We’re likely to see CBD brands that don’t provide the necessary information or provide false information about potency and ingredients used in products being removed from the shelves. New regulations might cause the market to become less saturated and give more room to legitimate brands. 

Real medical testing will increase

As cannabis becomes legalized, reliable analytical testing is necessary to ensure the safety of consumers. Different states have different testing requirements but most of them require testing for the potency of CBD and THC as well as contaminants such as heavy metals, residual solvents, pesticides, and microbes. 

Many testing laboratories have been operating without guidance from established agencies and there is little cross-validation among labs who have all developed their own proprietary methods. Standardized methods for cannabis analysis need to be established. 

The cannabis testing industry is maturing rapidly, however, and many certified testing labs are now offering reliable quantitative data. Testing requirements are increasing and laboratories are under scrutiny.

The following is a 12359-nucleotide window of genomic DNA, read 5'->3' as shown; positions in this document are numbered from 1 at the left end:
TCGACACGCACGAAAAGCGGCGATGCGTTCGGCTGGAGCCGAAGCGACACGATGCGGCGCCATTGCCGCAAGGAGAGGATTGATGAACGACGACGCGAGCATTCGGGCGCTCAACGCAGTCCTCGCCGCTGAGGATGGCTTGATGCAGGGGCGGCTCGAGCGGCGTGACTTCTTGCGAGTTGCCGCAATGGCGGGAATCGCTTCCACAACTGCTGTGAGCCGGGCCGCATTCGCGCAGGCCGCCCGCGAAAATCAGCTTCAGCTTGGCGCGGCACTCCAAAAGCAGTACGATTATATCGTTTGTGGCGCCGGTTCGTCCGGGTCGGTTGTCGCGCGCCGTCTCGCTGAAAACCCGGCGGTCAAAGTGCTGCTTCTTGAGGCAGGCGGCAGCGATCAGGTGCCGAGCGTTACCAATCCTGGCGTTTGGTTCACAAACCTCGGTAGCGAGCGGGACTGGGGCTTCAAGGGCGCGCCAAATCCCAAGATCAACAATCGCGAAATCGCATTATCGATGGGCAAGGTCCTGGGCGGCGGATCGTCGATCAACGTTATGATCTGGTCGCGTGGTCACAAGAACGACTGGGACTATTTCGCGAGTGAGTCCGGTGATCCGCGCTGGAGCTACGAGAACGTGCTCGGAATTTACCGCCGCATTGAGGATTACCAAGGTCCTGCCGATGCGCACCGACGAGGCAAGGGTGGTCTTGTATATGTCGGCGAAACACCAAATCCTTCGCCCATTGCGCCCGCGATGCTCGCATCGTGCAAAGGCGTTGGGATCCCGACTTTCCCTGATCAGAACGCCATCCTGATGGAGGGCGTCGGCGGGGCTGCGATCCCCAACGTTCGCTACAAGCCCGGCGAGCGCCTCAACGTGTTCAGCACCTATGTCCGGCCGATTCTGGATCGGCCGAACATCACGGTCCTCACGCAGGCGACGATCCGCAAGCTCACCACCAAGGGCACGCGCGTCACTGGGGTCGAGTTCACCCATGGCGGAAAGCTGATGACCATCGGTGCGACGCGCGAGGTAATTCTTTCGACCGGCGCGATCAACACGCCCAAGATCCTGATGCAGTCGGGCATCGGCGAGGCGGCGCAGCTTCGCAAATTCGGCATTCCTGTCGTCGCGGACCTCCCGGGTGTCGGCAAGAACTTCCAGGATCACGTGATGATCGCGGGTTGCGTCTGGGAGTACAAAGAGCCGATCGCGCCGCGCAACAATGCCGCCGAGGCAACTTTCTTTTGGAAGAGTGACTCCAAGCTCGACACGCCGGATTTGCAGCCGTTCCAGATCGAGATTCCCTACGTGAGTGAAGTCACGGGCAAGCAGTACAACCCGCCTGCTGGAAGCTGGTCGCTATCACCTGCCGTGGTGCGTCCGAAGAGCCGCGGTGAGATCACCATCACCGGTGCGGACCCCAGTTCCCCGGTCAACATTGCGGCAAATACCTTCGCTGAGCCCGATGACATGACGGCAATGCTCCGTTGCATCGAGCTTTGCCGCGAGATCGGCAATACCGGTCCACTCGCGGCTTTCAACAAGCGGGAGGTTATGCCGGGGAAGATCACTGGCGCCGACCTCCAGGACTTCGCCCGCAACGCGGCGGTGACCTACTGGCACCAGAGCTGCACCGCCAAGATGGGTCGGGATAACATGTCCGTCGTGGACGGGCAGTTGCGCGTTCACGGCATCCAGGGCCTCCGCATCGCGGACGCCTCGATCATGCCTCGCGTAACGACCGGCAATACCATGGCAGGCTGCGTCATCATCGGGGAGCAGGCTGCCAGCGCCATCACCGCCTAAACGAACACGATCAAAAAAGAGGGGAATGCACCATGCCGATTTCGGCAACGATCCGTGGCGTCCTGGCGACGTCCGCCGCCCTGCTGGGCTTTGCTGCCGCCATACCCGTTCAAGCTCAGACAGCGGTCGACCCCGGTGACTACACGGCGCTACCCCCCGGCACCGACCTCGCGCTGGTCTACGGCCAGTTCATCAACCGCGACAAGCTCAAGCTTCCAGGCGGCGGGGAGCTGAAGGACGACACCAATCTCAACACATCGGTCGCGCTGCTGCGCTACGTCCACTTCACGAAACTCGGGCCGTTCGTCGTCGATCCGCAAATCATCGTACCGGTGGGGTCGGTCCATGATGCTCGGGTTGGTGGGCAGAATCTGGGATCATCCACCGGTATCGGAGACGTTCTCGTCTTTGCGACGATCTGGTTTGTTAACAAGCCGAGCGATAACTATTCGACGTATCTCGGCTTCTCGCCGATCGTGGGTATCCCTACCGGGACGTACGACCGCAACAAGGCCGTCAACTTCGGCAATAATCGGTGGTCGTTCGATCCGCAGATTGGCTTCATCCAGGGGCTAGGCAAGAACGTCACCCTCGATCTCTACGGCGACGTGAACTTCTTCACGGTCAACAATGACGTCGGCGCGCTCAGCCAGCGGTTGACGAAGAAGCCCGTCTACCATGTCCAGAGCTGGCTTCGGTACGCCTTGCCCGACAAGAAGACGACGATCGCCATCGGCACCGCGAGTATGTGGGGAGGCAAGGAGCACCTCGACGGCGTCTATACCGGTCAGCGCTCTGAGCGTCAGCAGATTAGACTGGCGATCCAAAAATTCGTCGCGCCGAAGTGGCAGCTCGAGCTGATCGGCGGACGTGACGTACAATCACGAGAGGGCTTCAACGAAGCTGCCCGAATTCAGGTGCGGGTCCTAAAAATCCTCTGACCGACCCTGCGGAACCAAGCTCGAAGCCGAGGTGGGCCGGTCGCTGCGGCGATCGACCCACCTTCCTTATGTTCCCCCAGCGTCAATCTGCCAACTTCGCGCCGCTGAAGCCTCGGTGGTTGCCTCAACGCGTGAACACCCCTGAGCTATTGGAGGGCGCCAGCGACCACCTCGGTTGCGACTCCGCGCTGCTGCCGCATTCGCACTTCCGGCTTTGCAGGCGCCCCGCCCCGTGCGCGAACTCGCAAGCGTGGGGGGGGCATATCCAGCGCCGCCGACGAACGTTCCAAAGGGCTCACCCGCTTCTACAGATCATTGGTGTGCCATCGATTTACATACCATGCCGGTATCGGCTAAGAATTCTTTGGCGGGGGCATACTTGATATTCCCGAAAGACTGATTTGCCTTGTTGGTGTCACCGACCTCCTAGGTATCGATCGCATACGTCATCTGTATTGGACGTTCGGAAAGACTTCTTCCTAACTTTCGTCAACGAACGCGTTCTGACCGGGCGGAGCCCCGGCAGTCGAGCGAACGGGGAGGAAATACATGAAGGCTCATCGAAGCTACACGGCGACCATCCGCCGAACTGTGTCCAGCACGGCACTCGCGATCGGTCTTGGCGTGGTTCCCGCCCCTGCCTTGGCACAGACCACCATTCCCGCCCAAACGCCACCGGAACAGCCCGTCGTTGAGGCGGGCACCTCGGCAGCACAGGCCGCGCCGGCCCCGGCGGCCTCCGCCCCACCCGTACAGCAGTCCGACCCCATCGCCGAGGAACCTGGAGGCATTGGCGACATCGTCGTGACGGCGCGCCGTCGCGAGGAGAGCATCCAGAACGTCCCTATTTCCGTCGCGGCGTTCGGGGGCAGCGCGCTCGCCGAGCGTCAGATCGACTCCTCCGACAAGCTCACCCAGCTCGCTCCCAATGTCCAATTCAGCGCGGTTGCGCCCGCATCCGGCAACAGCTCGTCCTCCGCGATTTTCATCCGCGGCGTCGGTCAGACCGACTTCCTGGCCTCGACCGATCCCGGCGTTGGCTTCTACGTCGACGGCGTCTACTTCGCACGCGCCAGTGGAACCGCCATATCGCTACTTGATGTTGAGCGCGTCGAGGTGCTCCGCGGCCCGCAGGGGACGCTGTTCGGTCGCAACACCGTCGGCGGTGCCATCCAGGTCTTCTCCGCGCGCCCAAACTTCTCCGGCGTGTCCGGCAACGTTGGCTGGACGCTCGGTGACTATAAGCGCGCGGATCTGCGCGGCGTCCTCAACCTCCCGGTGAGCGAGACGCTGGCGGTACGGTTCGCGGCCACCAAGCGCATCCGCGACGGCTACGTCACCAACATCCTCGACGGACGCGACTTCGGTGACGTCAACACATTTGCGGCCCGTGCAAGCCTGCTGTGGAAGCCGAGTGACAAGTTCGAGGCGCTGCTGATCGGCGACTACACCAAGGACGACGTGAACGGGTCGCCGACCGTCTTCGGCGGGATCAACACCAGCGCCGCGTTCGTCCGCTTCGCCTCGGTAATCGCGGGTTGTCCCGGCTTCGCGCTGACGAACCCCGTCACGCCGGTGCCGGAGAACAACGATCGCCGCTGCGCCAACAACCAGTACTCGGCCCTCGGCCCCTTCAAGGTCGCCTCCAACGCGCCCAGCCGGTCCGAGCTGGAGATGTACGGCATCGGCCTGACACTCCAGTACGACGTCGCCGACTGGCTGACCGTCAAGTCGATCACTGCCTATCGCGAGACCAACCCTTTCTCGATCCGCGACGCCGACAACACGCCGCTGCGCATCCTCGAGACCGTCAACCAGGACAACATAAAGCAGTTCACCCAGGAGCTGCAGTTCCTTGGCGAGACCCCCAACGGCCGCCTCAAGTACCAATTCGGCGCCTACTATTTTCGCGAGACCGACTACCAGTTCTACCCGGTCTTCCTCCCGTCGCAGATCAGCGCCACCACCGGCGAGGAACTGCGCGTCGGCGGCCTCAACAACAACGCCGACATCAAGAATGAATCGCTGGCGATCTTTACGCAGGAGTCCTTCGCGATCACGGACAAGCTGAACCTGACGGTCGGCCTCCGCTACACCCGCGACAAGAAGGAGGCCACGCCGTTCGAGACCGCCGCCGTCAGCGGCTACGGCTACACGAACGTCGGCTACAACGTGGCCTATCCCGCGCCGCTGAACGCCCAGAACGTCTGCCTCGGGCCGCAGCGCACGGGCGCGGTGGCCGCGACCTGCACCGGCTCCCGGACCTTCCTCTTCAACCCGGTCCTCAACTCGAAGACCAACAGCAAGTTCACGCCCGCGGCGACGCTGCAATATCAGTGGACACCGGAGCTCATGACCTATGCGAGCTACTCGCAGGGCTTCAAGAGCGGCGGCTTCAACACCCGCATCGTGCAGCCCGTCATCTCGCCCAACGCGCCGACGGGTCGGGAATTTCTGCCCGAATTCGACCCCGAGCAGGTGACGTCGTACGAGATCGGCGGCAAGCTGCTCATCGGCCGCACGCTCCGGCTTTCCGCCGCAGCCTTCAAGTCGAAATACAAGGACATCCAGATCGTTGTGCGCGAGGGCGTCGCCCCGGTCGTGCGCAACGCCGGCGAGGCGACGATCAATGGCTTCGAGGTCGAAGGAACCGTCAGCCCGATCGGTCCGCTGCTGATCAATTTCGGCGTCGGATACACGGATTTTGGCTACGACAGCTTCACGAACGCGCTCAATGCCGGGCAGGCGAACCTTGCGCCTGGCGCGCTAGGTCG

More science-driven randomized clinical studies 

Despite the widespread use of medical cannabis, there’s still much that’s not known about its therapeutic effects. More science-driven randomized clinical studies are necessary to support anecdotal medical claims. Companies want to use better data that comes from well-designed clinical trials. 

Getting federal approval to study cannabis is still difficult due to its illegal status, and researchers are limited in what types of cannabis they are allowed to study. Another big challenge is the lack of funding. Many private donors are funding research. For example, American corporations are giving research grants to Israeli scientists as Israel is a world leader in cannabis research. 

With a countrywide move away from stigma-based prohibition to science-based regulation, more resources are likely to be allocated toward understanding the therapeutic potential of cannabis. In the future, we’re likely to understand far more about the benefits of certain dosages, different strains, and much more. 

A big shakedown is coming